What current projects are you working on?
Our team is presently working on climate resilience, tolerance to high illumination, cadmium mitigation, improving quality and developing molecular markers in cocoa. Each of these are very exciting projects, with prospects for the future.
In addition to this, we have embarked on a developmental project to use data science to support management and decision making in cocoa industry development. We have also projects in Latin America and the Caribbean to extend some of the findings to countries in the region.
Is your research easily applicable in ordinary settings?
The mandate of our research centre is to conduct application-oriented projects to solve local, regional and sometimes international problems. Often the application-oriented research that we do takes us into fundamental research to gain a greater understanding.
I have had very rewarding collaborations with many universities and research centres in North America and Europe. To leverage these findings to support the cocoa sector we have set up an International Fine Cocoa Innovation Centre as an outreach mechanism.
Why Future Food? What would you like to accomplish while you are part of Future Food?
From my early interactions with Future Food, I realised that both our institutions have so much in common. We both seek to solve big ticket global problems that can have an impact on the economies of countries and livelihoods of farmers. Being part of Future Food will allow us to capitalise on our strengths to go after big grants to solve global problems. The Future Food Beacon has a strong multidisciplinary team behind it and I am optimistic that, together, we can make great strides.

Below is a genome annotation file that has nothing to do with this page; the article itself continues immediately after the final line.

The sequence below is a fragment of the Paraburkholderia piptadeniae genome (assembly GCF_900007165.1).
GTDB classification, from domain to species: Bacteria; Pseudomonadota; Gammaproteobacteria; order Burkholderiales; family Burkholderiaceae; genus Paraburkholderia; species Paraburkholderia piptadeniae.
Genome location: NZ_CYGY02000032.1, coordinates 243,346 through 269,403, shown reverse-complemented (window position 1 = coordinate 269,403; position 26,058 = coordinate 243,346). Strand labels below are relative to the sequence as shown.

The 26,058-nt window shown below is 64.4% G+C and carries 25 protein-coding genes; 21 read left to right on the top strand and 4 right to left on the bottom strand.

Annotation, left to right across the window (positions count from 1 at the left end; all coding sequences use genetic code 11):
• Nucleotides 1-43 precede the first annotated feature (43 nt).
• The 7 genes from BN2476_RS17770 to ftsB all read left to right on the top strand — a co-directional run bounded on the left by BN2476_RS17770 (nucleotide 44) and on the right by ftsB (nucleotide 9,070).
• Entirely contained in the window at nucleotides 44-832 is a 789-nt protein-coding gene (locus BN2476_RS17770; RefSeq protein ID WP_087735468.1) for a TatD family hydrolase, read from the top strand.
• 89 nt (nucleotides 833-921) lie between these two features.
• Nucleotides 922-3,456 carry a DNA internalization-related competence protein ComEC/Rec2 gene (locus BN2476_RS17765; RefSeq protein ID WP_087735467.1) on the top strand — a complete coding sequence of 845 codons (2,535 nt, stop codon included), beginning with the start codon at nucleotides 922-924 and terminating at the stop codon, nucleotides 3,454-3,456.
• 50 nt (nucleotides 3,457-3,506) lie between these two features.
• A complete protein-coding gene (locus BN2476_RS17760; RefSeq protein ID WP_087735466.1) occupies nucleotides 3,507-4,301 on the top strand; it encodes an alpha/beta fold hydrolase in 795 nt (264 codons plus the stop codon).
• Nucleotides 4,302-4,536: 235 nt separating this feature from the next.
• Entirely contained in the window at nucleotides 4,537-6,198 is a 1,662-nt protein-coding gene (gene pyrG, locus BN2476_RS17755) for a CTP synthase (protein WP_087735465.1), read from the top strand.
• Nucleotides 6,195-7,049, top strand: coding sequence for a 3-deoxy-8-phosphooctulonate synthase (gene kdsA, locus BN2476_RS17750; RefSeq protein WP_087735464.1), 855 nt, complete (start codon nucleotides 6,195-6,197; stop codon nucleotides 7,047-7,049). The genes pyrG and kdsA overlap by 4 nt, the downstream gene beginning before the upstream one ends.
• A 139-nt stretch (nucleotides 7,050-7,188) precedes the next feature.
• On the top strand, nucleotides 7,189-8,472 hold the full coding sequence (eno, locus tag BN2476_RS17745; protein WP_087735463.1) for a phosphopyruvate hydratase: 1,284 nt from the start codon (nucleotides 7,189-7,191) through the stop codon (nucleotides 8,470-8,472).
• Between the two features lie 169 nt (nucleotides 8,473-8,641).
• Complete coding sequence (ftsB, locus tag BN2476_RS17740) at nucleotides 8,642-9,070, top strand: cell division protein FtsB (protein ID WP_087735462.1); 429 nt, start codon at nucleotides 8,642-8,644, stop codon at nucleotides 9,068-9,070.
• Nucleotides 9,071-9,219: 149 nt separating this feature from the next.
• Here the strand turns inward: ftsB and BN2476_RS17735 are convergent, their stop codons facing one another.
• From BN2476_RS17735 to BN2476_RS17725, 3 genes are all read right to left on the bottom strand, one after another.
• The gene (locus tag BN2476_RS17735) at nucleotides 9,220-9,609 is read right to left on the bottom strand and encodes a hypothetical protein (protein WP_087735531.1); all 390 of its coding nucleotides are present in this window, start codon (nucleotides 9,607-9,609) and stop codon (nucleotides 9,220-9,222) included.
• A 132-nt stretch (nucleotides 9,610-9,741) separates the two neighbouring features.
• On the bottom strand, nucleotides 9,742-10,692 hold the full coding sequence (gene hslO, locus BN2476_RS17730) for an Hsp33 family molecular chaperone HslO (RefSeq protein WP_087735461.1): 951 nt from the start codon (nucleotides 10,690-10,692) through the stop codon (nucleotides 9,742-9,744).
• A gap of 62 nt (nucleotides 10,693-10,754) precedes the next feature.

Can you explain your research to an ordinary person?
Finding genetic solutions provides sustainable solutions to agricultural problems without driving costs up.
I was fortunate to have been part of a number of industry groups where stakeholders discuss the problems they face. I structured my research around these problems with the singular belief that such problems can be solved through the application of genetics. Often this requires identifying the sources of genes from germplasm collections, understanding the genetic control, developing a breeding programme or biotechnological approach to solving the problem and testing and releasing the variety.
Do you have a greatest career moment?
Often, when you follow your passion, every finding appears to be the greatest career moment to you. Although you don’t expect it, when you receive awards from your peers, I guess you feel fulfilled. I was fortunate to have received a number of University Awards for excellence in teaching and research but also for the release of a number of varieties by the WIPO and the industry.
Do you have any advice for young scientists?
I take pride in mentoring young scientists and when they excel it gives me immense satisfaction. My advice to young scientists is to follow their passions. See the big picture and craft your small role within the big picture. Be patient and follow your dream and you will see the picture becoming clearer and more vivid with time.
Does your research impact on ordinary people’s lives? How?
I would like to think that the work that I have done has impacted, in whatever small way, upon the lives of farmers and ordinary people. I hope that it will continue to impact upon their lives in the future.
Solving a problem is like a lifting a boulder off the shoulder of the farmer. I recall a farmer in tears at my door when acres of her anthurium farm was destroyed by a devastating bacterial disease. Working with the farmer and six graduate students, we were able to solve a number of her problems. It is the most gratifying experience for a researcher, when you are able to solve real-life problems.